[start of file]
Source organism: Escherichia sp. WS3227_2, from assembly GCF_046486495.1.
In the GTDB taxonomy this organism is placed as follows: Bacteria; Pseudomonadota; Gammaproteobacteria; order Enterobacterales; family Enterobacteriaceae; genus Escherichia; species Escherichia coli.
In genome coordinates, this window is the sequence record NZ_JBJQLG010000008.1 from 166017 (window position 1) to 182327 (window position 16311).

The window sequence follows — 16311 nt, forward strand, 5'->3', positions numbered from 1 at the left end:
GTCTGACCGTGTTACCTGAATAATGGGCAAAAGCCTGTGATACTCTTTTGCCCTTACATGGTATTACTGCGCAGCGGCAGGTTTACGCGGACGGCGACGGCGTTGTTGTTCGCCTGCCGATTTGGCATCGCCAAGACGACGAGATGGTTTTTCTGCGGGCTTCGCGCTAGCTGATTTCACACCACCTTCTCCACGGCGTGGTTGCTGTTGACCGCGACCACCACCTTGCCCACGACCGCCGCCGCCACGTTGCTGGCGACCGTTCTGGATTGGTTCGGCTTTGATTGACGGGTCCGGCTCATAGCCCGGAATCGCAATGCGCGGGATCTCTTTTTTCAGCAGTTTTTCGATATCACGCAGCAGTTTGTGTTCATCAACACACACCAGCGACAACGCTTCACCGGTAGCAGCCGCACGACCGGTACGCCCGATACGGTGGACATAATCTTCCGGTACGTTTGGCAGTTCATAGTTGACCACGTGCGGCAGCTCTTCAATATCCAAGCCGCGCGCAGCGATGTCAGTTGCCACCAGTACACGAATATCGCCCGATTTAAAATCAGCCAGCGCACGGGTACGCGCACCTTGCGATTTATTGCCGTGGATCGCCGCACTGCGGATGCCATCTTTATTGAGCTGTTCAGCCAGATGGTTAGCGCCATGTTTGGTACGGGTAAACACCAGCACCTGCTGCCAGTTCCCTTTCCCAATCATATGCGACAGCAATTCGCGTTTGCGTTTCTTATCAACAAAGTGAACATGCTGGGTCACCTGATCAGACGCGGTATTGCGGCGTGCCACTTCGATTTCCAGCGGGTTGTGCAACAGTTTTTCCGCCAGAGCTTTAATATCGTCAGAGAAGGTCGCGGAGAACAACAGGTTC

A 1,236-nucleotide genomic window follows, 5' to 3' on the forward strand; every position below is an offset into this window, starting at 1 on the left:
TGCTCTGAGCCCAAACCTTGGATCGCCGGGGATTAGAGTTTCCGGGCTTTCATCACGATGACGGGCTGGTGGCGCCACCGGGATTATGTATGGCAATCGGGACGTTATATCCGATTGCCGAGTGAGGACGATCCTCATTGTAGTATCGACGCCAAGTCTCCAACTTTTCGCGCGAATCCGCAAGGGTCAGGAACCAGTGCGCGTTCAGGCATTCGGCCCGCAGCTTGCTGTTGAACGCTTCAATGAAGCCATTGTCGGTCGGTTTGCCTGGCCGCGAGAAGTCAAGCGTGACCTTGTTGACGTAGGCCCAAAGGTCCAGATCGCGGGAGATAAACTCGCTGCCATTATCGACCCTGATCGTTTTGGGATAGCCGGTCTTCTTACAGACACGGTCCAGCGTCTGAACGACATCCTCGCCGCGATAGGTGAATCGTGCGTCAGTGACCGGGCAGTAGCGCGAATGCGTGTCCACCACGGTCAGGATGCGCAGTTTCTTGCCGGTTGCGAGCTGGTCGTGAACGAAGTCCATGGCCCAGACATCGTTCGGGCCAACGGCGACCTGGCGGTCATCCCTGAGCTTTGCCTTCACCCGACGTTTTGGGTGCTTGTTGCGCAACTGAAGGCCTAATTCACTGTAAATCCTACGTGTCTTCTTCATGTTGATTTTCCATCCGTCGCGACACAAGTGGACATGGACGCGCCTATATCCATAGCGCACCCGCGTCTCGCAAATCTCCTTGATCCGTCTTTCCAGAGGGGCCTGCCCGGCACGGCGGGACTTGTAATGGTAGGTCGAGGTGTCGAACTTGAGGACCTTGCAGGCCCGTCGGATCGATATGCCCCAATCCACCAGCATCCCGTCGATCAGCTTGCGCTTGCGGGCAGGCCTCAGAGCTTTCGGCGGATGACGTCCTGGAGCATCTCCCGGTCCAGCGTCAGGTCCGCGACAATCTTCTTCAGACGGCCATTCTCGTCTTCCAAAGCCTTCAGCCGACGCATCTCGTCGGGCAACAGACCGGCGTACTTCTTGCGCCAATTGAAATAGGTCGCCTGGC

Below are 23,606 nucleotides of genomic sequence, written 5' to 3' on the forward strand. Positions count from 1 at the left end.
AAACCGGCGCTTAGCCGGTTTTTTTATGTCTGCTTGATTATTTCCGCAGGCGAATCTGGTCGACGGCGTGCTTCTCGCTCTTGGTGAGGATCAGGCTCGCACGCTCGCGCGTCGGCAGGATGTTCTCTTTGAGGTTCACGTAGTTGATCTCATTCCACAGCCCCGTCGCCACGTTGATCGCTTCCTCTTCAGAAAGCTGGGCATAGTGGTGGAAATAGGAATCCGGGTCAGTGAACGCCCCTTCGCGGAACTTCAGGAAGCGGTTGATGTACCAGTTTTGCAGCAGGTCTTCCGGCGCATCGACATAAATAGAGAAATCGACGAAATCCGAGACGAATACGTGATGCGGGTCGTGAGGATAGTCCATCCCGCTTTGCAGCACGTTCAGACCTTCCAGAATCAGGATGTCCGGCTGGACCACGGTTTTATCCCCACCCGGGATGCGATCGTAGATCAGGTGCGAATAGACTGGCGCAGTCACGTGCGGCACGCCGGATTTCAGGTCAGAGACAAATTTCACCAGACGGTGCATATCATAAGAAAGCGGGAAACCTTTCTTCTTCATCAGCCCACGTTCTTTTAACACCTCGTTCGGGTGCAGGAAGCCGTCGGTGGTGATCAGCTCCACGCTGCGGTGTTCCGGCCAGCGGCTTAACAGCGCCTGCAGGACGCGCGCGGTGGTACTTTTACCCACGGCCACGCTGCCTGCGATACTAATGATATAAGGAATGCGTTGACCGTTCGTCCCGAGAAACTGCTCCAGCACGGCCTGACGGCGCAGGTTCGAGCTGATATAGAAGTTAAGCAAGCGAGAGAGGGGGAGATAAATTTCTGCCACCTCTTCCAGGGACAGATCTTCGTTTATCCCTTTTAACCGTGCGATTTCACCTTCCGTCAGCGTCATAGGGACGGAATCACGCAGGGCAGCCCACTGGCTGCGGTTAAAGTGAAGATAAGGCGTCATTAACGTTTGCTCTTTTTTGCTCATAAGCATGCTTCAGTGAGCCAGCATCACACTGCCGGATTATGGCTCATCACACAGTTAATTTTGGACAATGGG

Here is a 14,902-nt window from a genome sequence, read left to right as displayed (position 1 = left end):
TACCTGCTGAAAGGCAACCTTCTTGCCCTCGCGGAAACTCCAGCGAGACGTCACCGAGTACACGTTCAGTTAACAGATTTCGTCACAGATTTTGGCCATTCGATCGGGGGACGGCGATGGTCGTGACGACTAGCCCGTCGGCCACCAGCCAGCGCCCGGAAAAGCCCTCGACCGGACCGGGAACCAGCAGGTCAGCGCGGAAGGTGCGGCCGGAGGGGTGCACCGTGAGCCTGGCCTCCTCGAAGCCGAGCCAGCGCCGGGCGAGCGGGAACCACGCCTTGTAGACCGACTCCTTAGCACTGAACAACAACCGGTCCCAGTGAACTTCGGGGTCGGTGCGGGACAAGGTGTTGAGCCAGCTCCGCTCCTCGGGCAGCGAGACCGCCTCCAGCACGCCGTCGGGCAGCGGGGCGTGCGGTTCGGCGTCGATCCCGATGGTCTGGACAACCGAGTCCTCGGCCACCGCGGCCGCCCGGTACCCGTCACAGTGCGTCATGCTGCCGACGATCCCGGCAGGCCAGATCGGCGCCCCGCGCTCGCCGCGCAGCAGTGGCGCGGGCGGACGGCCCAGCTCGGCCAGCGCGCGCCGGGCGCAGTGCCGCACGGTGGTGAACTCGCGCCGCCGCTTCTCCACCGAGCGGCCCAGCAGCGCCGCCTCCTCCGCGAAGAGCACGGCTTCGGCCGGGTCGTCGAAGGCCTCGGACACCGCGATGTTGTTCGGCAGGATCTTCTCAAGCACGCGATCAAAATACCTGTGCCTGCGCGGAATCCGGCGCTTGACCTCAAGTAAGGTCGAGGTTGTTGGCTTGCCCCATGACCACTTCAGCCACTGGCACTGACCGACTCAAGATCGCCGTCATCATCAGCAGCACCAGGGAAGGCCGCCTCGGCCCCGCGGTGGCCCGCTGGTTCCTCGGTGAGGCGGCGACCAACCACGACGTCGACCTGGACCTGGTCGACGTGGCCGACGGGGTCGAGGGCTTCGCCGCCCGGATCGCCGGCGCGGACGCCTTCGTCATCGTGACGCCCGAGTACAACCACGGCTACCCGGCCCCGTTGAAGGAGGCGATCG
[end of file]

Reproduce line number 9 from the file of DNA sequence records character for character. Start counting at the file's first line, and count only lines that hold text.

AAACCGGCGCTTAGCCGGTTTTTTTATGTCTGCTTGATTATTTCCGCAGGCGAATCTGGTCGACGGCGTGCTTCTCGCTCTTGGTGAGGATCAGGCTCGCACGCTCGCGCGTCGGCAGGATGTTCTCTTTGAGGTTCACGTAGTTGATCTCATTCCACAGCCCCGTCGCCACGTTGATCGCTTCCTCTTCAGAAAGCTGGGCATAGTGGTGGAAATAGGAATCCGGGTCAGTGAACGCCCCTTCGCGGAACTTCAGGAAGCGGTTGATGTACCAGTTTTGCAGCAGGTCTTCCGGCGCATCGACATAAATAGAGAAATCGACGAAATCCGAGACGAATACGTGATGCGGGTCGTGAGGATAGTCCATCCCGCTTTGCAGCACGTTCAGACCTTCCAGAATCAGGATGTCCGGCTGGACCACGGTTTTATCCCCACCCGGGATGCGATCGTAGATCAGGTGCGAATAGACTGGCGCAGTCACGTGCGGCACGCCGGATTTCAGGTCAGAGACAAATTTCACCAGACGGTGCATATCATAAGAAAGCGGGAAACCTTTCTTCTTCATCAGCCCACGTTCTTTTAACACCTCGTTCGGGTGCAGGAAGCCGTCGGTGGTGATCAGCTCCACGCTGCGGTGTTCCGGCCAGCGGCTTAACAGCGCCTGCAGGACGCGCGCGGTGGTACTTTTACCCACGGCCACGCTGCCTGCGATACTAATGATATAAGGAATGCGTTGACCGTTCGTCCCGAGAAACTGCTCCAGCACGGCCTGACGGCGCAGGTTCGAGCTGATATAGAAGTTAAGCAAGCGAGAGAGGGGGAGATAAATTTCTGCCACCTCTTCCAGGGACAGATCTTCGTTTATCCCTTTTAACCGTGCGATTTCACCTTCCGTCAGCGTCATAGGGACGGAATCACGCAGGGCAGCCCACTGGCTGCGGTTAAAGTGAAGATAAGGCGTCATTAACGTTTGCTCTTTTTTGCTCATAAGCATGCTTCAGTGAGCCAGCATCACACTGCCGGATTATGGCTCATCACACAGTTAATTTTGGACAATGGG